This presentation will start by addressing this point, describing the reasons why companies choose to develop custom MMICs. It will then look at the MMIC development process. Starting with selection of the preferred process and package. It will describe how the unit cost of the MMIC can be determined – any custom MMIC development needs to make commercial sense as well as providing a technical advantage. The MMIC design and layout process will be described followed by the fabrication and packaging procedure. MMIC evaluation will be considered, both prototype/design-proving evaluation and pass/fail testing in production. Finally, qualification of the MMIC and the move to production will be discussed.

The presentation will give a complete summary of the steps that need to be taken to develop a new custom MMIC from concept to production, leaving attendees better placed to understand the challenges and benefits and able to appreciate under what circumstances such a development could be useful for their own programmes. (Watch presentation video)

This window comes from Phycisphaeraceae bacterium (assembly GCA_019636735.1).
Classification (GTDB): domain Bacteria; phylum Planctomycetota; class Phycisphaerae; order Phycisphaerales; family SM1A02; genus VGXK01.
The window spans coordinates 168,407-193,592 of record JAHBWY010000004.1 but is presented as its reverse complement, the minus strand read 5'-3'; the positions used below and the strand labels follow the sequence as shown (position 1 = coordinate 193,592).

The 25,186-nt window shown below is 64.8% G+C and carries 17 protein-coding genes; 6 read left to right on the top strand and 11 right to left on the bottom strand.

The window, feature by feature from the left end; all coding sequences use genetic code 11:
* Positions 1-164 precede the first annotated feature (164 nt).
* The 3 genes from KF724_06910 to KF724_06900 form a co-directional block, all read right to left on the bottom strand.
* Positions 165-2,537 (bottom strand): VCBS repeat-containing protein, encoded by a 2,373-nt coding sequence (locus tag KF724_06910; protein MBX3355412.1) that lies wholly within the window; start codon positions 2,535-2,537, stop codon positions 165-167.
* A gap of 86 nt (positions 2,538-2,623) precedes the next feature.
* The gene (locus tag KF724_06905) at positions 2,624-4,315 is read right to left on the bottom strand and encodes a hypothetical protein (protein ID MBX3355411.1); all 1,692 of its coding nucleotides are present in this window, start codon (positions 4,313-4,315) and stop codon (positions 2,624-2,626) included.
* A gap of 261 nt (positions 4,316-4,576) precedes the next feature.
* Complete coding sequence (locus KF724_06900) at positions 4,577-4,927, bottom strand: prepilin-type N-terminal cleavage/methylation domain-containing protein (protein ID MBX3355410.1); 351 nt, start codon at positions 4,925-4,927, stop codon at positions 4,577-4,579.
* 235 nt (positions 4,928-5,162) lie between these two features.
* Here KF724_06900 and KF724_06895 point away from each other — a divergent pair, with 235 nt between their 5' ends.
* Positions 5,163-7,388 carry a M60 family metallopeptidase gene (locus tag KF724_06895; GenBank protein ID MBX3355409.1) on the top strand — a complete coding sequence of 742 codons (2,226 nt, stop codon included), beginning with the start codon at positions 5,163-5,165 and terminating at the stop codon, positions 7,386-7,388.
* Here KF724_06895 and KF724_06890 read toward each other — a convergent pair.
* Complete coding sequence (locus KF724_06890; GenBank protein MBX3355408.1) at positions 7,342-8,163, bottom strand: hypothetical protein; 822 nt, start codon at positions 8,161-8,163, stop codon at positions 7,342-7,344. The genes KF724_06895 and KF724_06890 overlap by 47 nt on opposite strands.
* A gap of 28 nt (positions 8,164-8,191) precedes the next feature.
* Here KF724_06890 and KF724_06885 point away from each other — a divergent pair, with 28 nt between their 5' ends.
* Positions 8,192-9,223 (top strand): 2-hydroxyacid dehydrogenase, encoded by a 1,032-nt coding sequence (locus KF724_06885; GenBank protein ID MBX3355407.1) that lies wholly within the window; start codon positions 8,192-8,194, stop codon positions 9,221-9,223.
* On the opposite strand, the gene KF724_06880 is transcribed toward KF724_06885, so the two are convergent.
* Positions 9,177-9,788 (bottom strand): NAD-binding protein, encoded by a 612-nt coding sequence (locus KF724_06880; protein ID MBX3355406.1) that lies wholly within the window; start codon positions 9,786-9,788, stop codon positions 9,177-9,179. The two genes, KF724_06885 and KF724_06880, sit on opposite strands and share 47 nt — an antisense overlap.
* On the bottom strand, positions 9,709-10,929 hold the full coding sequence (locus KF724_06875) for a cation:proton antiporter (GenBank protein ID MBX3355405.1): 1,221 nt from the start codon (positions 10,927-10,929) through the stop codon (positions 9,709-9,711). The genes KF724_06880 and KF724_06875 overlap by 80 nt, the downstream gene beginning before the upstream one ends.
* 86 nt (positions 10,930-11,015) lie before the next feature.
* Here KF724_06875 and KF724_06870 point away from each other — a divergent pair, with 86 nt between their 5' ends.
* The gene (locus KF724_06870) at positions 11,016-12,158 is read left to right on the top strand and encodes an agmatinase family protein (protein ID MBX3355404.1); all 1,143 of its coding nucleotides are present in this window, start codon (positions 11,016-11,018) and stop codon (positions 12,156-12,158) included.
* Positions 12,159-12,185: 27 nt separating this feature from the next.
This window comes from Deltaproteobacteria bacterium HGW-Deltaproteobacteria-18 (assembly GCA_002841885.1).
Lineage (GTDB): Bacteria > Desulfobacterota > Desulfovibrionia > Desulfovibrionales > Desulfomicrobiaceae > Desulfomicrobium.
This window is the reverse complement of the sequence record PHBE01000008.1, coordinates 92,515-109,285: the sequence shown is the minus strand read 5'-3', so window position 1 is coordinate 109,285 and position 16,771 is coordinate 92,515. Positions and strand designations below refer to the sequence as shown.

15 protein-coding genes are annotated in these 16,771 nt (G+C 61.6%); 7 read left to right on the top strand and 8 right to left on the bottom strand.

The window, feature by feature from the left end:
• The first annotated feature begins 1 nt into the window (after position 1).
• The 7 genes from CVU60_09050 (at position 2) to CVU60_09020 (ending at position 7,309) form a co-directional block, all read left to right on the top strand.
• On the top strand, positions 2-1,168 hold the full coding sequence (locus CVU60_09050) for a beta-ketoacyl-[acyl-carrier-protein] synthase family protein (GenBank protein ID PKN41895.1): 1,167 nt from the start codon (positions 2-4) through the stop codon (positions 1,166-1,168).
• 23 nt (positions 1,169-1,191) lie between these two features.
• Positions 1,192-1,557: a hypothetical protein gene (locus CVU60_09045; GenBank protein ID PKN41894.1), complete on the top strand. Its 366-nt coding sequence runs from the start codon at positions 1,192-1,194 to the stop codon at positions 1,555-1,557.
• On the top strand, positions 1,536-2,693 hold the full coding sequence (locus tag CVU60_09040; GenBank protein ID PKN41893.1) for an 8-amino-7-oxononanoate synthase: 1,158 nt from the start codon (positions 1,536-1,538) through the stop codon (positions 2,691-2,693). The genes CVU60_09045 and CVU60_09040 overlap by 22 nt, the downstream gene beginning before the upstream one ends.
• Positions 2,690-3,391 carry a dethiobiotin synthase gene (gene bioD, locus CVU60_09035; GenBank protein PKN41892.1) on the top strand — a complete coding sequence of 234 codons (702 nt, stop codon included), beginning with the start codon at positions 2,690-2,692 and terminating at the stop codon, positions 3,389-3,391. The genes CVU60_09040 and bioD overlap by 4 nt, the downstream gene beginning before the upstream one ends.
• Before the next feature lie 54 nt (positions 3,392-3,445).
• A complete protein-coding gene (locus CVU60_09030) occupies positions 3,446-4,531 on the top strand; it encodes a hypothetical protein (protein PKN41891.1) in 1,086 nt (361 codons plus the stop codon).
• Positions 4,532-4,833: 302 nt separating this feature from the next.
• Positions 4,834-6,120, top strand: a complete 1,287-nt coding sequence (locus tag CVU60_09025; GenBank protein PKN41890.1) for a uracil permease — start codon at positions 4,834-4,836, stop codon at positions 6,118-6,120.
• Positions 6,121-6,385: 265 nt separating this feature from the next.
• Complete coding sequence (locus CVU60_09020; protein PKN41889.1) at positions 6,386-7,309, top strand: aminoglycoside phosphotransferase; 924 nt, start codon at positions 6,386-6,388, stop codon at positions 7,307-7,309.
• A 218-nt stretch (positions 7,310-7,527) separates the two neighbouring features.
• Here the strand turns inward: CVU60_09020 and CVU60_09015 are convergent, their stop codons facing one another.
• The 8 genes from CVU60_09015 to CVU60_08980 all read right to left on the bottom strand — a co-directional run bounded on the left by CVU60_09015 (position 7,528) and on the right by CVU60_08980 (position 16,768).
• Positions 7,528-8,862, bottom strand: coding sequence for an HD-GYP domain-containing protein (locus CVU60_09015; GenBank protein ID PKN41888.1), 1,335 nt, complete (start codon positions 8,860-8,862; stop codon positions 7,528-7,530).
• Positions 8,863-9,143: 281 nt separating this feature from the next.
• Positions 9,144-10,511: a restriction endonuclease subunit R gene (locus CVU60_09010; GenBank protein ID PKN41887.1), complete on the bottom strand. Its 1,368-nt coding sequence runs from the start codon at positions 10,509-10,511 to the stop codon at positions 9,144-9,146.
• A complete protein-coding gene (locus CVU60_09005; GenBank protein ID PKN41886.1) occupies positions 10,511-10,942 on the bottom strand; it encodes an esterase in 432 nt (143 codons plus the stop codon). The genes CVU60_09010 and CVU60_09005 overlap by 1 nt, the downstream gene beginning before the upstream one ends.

Liam Devlin is the CEO of PRFI Ltd, a UK based design house specialising in the design and development of RFICs, MMICs and microwave/mm-wave modules. He has led the design and development of over 150 custom ICs on a range of GaAs, GaN and Si processes at frequencies from baseband to 90GHz. He has also developed microwave and mm-wave sub-systems using a variety of technologies including conventional SMT on laminate substrates, High Density Interconnect (HDI), chip and wire, thin film, thick film and LTCC. Liam is also a Non-Executive Director for Interlligent UK. He was previously Chief Designer with GEC-Marconi (Caswell) where he designed GaAs ICs for both the commercial product line and for customer-specific applications, and before this was employed by Philips Research Laboratories. Liam has a BEng (Hons – Class 1) in Electrical and Electronic Engineering from the University of Leeds, and has published over 50 technical papers. For more information please see: PRFI